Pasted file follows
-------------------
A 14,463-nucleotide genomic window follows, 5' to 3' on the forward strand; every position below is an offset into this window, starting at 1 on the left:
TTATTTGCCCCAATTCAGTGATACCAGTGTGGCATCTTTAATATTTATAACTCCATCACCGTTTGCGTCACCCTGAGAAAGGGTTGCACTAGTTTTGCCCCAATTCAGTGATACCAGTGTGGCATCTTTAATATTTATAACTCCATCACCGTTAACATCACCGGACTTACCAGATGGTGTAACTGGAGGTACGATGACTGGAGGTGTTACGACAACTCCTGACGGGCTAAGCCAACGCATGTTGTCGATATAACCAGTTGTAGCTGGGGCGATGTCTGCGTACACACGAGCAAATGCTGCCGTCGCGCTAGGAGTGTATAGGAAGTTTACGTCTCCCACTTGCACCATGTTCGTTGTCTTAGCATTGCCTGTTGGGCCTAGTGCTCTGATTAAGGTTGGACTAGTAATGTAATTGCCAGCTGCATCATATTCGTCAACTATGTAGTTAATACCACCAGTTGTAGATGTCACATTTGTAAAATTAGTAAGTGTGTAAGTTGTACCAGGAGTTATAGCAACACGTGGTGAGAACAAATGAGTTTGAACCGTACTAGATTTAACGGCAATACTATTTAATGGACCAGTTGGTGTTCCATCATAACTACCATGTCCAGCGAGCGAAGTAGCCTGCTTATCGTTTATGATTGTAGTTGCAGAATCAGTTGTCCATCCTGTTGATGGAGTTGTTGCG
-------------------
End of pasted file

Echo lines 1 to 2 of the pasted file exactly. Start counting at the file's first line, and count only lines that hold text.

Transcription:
A 14,463-nucleotide genomic window follows, 5' to 3' on the forward strand; every position below is an offset into this window, starting at 1 on the left:
TTATTTGCCCCAATTCAGTGATACCAGTGTGGCATCTTTAATATTTATAACTCCATCACCGTTTGCGTCACCCTGAGAAAGGGTTGCACTAGTTTTGCCCCAATTCAGTGATACCAGTGTGGCATCTTTAATATTTATAACTCCATCACCGTTAACATCACCGGACTTACCAGATGGTGTAACTGGAGGTACGATGACTGGAGGTGTTACGACAACTCCTGACGGGCTAAGCCAACGCATGTTGTCGATATAACCAGTTGTAGCTGGGGCGATGTCTGCGTACACACGAGCAAATGCTGCCGTCGCGCTAGGAGTGTATAGGAAGTTTACGTCTCCCACTTGCACCATGTTCGTTGTCTTAGCATTGCCTGTTGGGCCTAGTGCTCTGATTAAGGTTGGACTAGTAATGTAATTGCCAGCTGCATCATATTCGTCAACTATGTAGTTAATACCACCAGTTGTAGATGTCACATTTGTAAAATTAGTAAGTGTGTAAGTTGTACCAGGAGTTATAGCAACACGTGGTGAGAACAAATGAGTTTGAACCGTACTAGATTTAACGGCAATACTATTTAATGGACCAGTTGGTGTTCCATCATAACTACCATGTCCAGCGAGCGAAGTAGCCTGCTTATCGTTTATGATTGTAGTTGCAGAATCAGTTGTCCATCCTGTTGATGGAGTTGTTGCG